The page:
Dog Allergies: Symptoms and Treatments

Dog Allergies

Just like us dogs can experience allergic reactions caused by their immune system responding to a foreign substance . There’s a large number of substances that can act as allergens. Examples of common allergens are plants, pollens, mold spores, dust mites, food proteins, shed skin cells (similar to pet allergies in humans), insect proteins such as flea saliva, and some medications.

 Spotting the signs of an allergy

Skin irritation will often be a prominent sign of an allergy. Itchy, red and scabby skin are common symptoms, and affected dogs will often scratch repeatedly. In some cases, the symptoms involve the respiratory system, with coughing, sneezing, and wheezing. Sometimes, there may be runny discharge from the eyes or nose. In other cases, the allergic symptoms affect the digestive system resulting in vomiting and diarrhea.

Flea saliva is by far the most common insect allergen in dogs, causing flea allergy dermatitis. Dogs that suffer from this allergy will react by itching, biting, scratching and may even remove large amounts of hair, especially in the tail-base region.

Food allergy or food hypersensitivity can develop to almost any protein or carbohydrate component of food. It most commonly develops in response to protein of the food; dairy products, beef, chicken, lamb, wheat gluten and soy.  The symptoms for a food allergy are similar to the above, excessive itching, respiratory distress  and gastrointestinal problems.

How common are allergies in dogs?

All dogs could potentially experience an allergic reaction but some breeds are thought to be more prone. Susceptible breeds can include Terriers, Setters, Retrievers, Pugs, Bulldogs and Boston Terriers. Most allergies appear after the dog is six months of age, with the majority of affected dogs over the age of one or two.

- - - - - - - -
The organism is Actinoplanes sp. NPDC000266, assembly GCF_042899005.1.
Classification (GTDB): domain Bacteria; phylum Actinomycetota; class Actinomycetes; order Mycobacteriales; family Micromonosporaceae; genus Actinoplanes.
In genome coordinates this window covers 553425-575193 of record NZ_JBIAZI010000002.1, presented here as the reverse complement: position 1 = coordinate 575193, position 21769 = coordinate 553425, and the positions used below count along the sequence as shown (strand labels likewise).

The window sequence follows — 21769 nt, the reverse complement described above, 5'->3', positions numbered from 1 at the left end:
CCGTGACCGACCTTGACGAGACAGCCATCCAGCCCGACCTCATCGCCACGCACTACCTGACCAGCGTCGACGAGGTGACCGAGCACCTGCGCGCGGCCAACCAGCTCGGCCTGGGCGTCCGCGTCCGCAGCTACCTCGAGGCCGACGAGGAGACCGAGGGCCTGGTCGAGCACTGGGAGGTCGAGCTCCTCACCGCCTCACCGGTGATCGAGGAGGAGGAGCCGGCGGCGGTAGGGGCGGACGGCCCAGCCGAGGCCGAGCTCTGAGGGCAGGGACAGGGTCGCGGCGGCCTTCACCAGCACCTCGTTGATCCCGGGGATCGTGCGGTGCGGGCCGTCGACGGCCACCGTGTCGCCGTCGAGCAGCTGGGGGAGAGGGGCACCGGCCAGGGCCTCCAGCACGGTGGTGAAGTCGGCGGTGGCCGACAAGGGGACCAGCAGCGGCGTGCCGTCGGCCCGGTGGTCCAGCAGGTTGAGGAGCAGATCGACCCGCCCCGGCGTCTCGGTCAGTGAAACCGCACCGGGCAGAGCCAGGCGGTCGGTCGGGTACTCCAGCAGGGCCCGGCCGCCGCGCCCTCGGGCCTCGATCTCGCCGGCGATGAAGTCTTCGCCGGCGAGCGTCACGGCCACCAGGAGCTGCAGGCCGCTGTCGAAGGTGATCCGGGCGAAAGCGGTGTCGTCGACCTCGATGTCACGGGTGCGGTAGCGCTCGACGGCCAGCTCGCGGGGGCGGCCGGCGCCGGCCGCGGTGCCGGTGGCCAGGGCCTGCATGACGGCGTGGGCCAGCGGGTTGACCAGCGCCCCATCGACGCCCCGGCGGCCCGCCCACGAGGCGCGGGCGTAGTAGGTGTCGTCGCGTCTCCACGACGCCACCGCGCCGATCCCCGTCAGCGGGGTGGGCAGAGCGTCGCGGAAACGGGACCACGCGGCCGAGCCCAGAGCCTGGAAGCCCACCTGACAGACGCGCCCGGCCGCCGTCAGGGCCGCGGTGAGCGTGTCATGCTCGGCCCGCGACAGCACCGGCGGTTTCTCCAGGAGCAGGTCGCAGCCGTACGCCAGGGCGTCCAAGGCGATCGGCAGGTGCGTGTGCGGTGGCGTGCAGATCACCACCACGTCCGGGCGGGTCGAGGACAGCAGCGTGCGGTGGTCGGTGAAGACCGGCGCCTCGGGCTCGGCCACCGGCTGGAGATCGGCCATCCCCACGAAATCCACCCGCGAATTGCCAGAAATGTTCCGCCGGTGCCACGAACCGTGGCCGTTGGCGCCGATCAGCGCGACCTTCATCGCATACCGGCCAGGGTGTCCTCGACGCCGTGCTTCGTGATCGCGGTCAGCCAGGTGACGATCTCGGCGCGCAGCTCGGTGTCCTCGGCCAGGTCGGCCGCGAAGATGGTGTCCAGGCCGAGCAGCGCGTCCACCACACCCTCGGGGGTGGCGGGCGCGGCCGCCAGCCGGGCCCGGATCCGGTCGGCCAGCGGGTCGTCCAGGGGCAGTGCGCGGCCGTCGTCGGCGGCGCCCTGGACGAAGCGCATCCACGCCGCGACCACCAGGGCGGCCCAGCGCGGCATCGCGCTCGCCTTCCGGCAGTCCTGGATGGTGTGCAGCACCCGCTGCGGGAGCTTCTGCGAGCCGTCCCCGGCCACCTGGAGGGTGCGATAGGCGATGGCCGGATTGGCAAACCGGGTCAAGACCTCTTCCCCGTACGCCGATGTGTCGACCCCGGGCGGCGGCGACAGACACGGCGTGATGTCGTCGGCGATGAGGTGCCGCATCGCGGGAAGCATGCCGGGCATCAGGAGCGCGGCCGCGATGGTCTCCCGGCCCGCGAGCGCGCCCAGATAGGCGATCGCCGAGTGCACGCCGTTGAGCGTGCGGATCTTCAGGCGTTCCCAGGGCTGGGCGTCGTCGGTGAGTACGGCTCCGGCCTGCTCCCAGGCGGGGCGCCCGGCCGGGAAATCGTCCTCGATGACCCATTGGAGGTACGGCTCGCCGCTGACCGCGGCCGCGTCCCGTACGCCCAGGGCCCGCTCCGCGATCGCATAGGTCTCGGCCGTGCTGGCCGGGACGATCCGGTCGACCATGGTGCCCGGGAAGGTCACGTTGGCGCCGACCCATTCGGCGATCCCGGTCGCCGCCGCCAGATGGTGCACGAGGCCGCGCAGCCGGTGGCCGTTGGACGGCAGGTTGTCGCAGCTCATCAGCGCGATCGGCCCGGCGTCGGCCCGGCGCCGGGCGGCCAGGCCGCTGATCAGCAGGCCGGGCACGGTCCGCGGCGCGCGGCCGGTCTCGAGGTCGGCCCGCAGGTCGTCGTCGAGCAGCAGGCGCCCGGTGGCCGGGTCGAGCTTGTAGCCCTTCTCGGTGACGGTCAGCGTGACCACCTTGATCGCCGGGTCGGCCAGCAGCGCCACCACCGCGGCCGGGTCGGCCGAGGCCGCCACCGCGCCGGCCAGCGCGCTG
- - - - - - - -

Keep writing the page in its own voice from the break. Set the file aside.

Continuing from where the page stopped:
Treatment for allergic reactions

If you think that your dog has an allergy, speak to your vet. The exact method of treatment will depend on the cause of the allergy but removing exposure to the culprit will be a key part of this.

Some forms of treatment for common allergies include:

  • Food allergies- An elimination or hypoallergenic diet will be introduced to help identify the foods that are problematic. It can take up to 12 weeks for the special diet to have an effect. If after this time period you start to see an improvement, your vet will advise you on how to proceed.
  • Flea allergy dermatitis-  It is important to have a year round treatment plan to protect against flea infestations so that your dog is not affected by them.
  • Dust mites-  It is recommended that you clean your dog’s bedding at least once a week and vacuum regularly. This will help to limit their exposure to dust.
  • Environmental triggers- Prescription or hypoallergenic shampoos are typically recommended to avoid the possibility of drying out your dog’s already irritated skin. Frequent bathing with these shampoos can also be soothing to itchy, inflamed skin. Bathing also rinses out allergens in and on the coat that can be absorbed through the skin.

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Other treatment options are available including medication which work on the immune system.Your vet can recommend options that may work based on your dog’s symptoms and the type of allergy that they have.

Visit our Animed Direct website for our full range of skin/allergy products and to search our prescriptions A-Z.